Like I said earlier, she hasn’t really thought this far about what she’s going to do once she has power. It’s just been this constant struggle to get out from working under her brother-in-law. She has a very dark history with him.

For Graham, he’s sort of like Sam Brukner in that he’s been an outsider too, he’s trying to find his place in this world and he’s always struggled growing up. He was in the army; he’s always been kind of a misfit, like the island of misfit toys. He thinks that if he becomes a powerful art broker, that’s where he belongs. He’s trying on different hats and trying to find his own version of respect.

Scene: Your previous work was with “Weeds,” which was this scripted, dark comedy and a network television show. With that, you were writing for a week-to-week audience — while with Crackle and “The Art of More” — you’re writing for an audience that has access to all 10 of the episodes from the very beginning. Did you have a different approach to writing this because your audience would be more likely to binge watch this?

Brendan Kelly: Not really. We’re always trying to be mindful of where our audience is, honestly. Our first and foremost priority has been true to what the show is, what the world is and who our characters are. It’s always first been about who our characters are and what they would do. Then, we make them fit within the larger world of the show that we’ve set up and that our audience expects.

I think, now, on most serialized shows, you’re going for that feeling at the end of episode like at the end of a chapter where you want your reader to have to turn the page. We want them to just have to put on the next episode. When we were with “Weeds,” while we knew that people had to wait a week between episodes, we also knew that people would be watching on DVD several years after the fact. Whether they have to wait a week or whether they can watch the next episode with the push of a button 30 seconds later, you always to want to create that feeling and that need to find out what happens next.

Scene: This is a very different style of show from “Weeds.” How did you get involved with Season Two? What’s your specific goal with your work here now?

Brendan Kelly: I was very fortunate to come in for Season Two and to join coming off of “Weeds,” which is a half-hour show — nominally a comedy, but it’s more of a drama with comedy. So we thought of it as a drama first. I’ve always kind of written that way. As a writer, I like to write both half hour and one hour formats, both drama and comedy. Any drama that I write, I like to have a little bit of comedy and any comedy I write, I like to have a little bit of drama.

I had written a pilot and a script that Crackle had gotten hold of and very much responded to. They felt that there was totally something similar with the direction that they wanted to push Season Two in. We met, and I got a chance to watch Season One and give my thoughts on potential ideas for Season Two. Crackle was great, they responded very well and we’re excited about my thoughts and visions for Season Two. So we run from there.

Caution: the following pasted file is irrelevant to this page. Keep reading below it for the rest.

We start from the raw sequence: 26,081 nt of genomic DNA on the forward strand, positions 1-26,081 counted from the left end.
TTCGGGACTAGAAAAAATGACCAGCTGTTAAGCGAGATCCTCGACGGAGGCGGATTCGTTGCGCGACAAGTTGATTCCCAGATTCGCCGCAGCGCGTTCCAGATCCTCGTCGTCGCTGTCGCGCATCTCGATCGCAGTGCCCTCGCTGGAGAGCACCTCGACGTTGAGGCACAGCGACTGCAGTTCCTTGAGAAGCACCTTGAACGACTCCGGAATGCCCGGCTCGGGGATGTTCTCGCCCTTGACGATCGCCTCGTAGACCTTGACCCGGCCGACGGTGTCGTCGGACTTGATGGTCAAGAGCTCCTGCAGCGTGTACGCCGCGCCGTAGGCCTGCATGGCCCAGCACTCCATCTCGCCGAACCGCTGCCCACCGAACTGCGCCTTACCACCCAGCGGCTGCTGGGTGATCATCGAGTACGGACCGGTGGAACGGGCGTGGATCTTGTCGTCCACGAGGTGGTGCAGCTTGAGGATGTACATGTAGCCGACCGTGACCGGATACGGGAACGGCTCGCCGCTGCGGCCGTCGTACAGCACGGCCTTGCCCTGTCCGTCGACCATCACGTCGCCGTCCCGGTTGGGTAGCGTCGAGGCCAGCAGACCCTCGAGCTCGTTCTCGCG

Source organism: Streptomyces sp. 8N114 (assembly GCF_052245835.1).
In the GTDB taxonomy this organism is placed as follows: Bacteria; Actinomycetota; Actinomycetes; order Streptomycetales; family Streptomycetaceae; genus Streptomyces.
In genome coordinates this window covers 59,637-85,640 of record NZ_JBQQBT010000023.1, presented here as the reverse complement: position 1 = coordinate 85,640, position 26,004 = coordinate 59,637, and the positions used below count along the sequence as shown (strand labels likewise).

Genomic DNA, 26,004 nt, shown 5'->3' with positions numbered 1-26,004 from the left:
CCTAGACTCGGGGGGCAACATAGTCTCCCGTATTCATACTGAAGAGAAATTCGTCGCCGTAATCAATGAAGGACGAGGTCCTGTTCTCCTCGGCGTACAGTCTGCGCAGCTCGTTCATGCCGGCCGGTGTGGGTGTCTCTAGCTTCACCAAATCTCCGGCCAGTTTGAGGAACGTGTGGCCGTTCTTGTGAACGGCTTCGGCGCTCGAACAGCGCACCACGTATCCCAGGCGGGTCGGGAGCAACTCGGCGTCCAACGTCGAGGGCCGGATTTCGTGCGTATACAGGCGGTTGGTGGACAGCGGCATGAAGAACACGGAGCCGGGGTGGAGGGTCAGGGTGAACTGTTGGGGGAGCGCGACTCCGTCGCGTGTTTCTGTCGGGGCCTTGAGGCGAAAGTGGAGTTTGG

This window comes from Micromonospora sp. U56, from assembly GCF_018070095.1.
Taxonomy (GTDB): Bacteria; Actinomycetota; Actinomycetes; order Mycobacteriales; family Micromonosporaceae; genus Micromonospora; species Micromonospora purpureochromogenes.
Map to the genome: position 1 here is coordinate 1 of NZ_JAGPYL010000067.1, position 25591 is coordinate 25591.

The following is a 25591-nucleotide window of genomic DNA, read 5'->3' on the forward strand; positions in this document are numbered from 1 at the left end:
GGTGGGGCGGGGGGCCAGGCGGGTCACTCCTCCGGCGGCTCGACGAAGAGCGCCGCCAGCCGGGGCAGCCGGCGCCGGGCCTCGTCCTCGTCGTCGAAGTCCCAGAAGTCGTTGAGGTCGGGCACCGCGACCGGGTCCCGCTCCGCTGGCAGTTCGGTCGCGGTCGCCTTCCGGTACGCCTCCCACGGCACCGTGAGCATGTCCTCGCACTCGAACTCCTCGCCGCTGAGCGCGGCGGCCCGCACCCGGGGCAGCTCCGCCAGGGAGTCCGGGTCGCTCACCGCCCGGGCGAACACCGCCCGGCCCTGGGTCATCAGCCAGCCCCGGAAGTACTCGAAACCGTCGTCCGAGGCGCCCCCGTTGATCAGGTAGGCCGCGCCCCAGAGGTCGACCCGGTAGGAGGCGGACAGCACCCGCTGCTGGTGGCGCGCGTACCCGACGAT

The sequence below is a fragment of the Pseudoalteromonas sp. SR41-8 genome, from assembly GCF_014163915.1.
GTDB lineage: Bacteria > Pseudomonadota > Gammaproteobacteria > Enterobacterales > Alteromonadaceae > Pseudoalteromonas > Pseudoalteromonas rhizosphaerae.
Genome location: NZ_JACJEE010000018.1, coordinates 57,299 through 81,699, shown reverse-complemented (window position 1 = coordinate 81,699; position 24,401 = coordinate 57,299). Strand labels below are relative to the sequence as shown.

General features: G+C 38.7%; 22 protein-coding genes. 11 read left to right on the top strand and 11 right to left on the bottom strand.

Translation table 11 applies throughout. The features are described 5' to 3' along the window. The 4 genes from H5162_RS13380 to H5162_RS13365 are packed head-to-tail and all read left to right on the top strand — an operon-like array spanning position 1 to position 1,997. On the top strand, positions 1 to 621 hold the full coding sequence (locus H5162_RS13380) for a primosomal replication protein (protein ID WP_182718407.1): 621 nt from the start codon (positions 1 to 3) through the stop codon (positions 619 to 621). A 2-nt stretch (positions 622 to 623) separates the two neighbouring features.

Scene: Art is obviously one of the main focuses of the show with Season One, and I’m sure with Season Two of the show. What’s the thought process behind which pieces you focus on for the episode-to-episode content?

Brendan Kelly: We start with asking the question of what our characters are going through in the larger story arc in the episode. For example, in episode three, as we built things out, we felt like this is an episode where a lot of the characters are dealing with issues of pride and honor, to put it in broad terms. From that, we started talking about what pieces of art, item of history or era of history sort of matches with that and can speak to that. We landed upon the idea of the old Japanese samurai era and the concept of honor and pride. We ended up doing a large Japanese installation with an old samurai sword and the legend attached to it as our focal point. That was just one idea of how that kind of comes about.

Other times, we put together a list early on of different eras of history or items of art to ballpark the things that we think would be really cool and interesting to see and might have a cool story attached. We want them to cover a wide range too, to not just cover the old masters and art in gold leaf frames. We didn’t want it just be Van Gogh or Da Vinci. We wanted it to be comic books, samurai swords, collectibles, mint pieces of arts that were old and young, western and eastern — all of the above.

Scene: What’s been your favorite part of working on “The Art of More?”

Brendan Kelly: That’s a good question, a tough one. There’s a lot of favorite parts. It might be kind of to the point I talked about, since we got to explore all these different eras of art and history. I came in as a fan of art. I very much appreciate art, but I’m not an aficionado by any means. Getting to explore art and that world was really exciting. That’s what pulled me into the show. First and foremost, this was a cool world we haven’t seen.  I get to write cool stories about new things in that arena that I’ve never done or learned about before.

On top of that, they were all great characters to start with, but they were also — in Season One — not fully explored. Season One set the table nicely. I felt very blessed to come into Season Two with so much territory left to mine and explore, and that was great. On a purely personal standpoint, we shot in Montreal. Montreal is a fantastic city and I would recommend anybody to go there for a summer.

All 10 episodes of Season Two of “The Art of More” are available starting Wednesday on Crackle. 

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About Jimmy Kemper

Scene writer, Economics major, and Seinfeld enthusiast